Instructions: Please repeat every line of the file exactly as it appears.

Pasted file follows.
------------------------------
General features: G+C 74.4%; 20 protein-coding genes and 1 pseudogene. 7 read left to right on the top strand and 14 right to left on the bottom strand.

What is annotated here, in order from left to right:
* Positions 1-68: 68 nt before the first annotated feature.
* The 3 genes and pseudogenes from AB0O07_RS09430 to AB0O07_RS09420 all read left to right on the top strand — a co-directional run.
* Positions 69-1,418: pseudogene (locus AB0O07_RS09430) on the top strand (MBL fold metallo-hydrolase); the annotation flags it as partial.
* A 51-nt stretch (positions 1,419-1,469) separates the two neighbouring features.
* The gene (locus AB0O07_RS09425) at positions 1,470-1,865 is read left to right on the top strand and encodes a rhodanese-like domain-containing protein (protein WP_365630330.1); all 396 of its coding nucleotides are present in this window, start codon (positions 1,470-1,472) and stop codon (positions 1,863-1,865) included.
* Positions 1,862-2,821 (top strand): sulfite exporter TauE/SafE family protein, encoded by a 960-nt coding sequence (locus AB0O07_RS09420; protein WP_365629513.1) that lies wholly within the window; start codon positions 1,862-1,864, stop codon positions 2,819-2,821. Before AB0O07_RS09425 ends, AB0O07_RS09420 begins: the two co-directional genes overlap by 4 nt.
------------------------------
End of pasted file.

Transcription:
General features: G+C 74.4%; 20 protein-coding genes and 1 pseudogene. 7 read left to right on the top strand and 14 right to left on the bottom strand.

What is annotated here, in order from left to right:
* Positions 1-68: 68 nt before the first annotated feature.
* The 3 genes and pseudogenes from AB0O07_RS09430 to AB0O07_RS09420 all read left to right on the top strand — a co-directional run.
* Positions 69-1,418: pseudogene (locus AB0O07_RS09430) on the top strand (MBL fold metallo-hydrolase); the annotation flags it as partial.
* A 51-nt stretch (positions 1,419-1,469) separates the two neighbouring features.
* The gene (locus AB0O07_RS09425) at positions 1,470-1,865 is read left to right on the top strand and encodes a rhodanese-like domain-containing protein (protein WP_365630330.1); all 396 of its coding nucleotides are present in this window, start codon (positions 1,470-1,472) and stop codon (positions 1,863-1,865) included.
* Positions 1,862-2,821 (top strand): sulfite exporter TauE/SafE family protein, encoded by a 960-nt coding sequence (locus AB0O07_RS09420; protein WP_365629513.1) that lies wholly within the window; start codon positions 1,862-1,864, stop codon positions 2,819-2,821. Before AB0O07_RS09425 ends, AB0O07_RS09420 begins: the two co-directional genes overlap by 4 nt.